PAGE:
Can Cats Be Bipolar?
Can Cats Be Bipolar? Although this may sound like a strange question, it is one that crops up all the time between cat owners. If you have found this page, it is very likely you have just asked the question directly yourself. The subject of bipolar in cats is something you will certainly find across many cat site forums.
So can cats suffer from a bipolar disorder? The answer is not entirely clear. In humans bipolar is a psychiatric disorder that sees those diagnosed as having deep depression, alternating with periods of mania or hysteria.
Cats can certainly show signs of this behavior. In cats ‘depression’ is often exhibited in reduced activity and responsiveness, however the cause, rather than being chemical, (as it is in humans) is mostly as a result of physical illness, or a reaction to a sudden social change.
For example, cats can become ‘depressed’ as a result of location change, bullying from another cat or the death of a housemate. They are very susceptible to changes in their environment, and this should be remembered.
Furthermore, the erratic behavior of cats, (a common trait across the entire family of cats) can also be misconstrued as signs of bipolar, even though many experts cite this as merely part of their evolution.
Large shifts in mood and energy is normal within cats. Even wild, big cats spend a large part of their lives sleeping, and then when awake, hunt with ferocious intensity.
We see our domestic house cats doing exactly the same, asleep for hours on end, and then when awake, literally climbing the walls with manic behavior, (or in some cases, turning aggressive). This naturally raises the question in pet owners: ‘is my cat bipolar?’
However, many would argue that the dramatic shift in behaviour, although difficult for many owners to accept, is just part of a cat’s nature.
Can Cats be Bipolar – Available Treatment
If your cat’s shift in behavior becomes so extreme as to be problematic, there are options available to you.
Whether you choose to go down the route of behavioral therapy is entirely up to the individual owner, here at Cats Can we are neither endorsing such methods nor condoning. We are merely reporting on what is available.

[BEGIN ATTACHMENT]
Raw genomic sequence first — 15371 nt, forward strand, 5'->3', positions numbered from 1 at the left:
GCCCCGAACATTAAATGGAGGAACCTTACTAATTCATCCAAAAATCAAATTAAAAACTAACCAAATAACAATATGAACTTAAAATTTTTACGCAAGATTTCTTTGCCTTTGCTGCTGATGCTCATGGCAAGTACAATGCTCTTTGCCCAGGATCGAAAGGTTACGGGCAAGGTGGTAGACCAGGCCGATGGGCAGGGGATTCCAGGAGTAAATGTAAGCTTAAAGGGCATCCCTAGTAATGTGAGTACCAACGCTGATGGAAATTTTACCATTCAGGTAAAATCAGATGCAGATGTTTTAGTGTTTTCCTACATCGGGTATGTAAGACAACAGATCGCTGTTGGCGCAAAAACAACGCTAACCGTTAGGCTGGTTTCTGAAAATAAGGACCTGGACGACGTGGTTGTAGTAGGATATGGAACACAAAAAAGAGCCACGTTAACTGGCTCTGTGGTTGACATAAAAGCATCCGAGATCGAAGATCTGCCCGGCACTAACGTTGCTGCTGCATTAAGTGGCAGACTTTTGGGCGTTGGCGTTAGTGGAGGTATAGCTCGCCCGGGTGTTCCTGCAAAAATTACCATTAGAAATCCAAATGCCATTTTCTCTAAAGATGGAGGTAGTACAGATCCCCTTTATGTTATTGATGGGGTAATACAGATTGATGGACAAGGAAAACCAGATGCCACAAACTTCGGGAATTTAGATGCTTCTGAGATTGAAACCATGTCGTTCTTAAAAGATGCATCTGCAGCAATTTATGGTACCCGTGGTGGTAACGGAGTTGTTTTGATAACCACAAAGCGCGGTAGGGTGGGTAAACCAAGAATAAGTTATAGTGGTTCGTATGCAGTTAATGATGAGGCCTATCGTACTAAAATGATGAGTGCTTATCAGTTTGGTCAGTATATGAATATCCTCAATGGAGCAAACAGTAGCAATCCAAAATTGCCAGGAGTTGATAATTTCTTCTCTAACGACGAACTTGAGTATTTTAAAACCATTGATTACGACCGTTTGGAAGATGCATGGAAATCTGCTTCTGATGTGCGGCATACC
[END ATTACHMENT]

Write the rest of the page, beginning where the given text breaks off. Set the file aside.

Such help is made available from what are known as qualified professional animal behavior experts. These include Certified Applied Animal Behaviorists (CAAB or ACAAB) or board-certified veterinary behaviorists (Dip ACVB).
Firstly, said experts will review the specifics of your cat’s behavior problem, aiming to ascertain the route of it.
With this information, a behaviorist will create a behavior modification plan in order to change the negative behavior your cat is exhibiting.
In some instances, this may result in a combined behavior plan alongside medication.
To explain further: as bipolar is caused by a chemical imbalance in the brain, in humans treatment is often conducted through medication.
In some circles, the same rationale as been attributed to cats, with medication being prescribed in response to possible bipolar conditions. A specialist may suggest Prozac for cats, (at a much smaller dosage than given to humans) in order to combat against bipolar. Lithiam is considered too strong a drug for felines.
If an owner is willing to explore medicinal induced behavioural change for their cats, A vet may also prescribe other lesser-known anti-anxiety meds.
Many owners feel uncomfortable with the idea of giving their cat medication to combat behavioral problems, especially when you consider the point we have made above – erratic behavior is often very much part of a cat’s nature.
However, in extreme cases, some experts do believe that medication (alongside behavior therapy) can be resolved more quickly if medication is added to the treatment plan.
Only the individual cat owner, alongside the advice of their chosen specialist can ultimately decide on the route to take.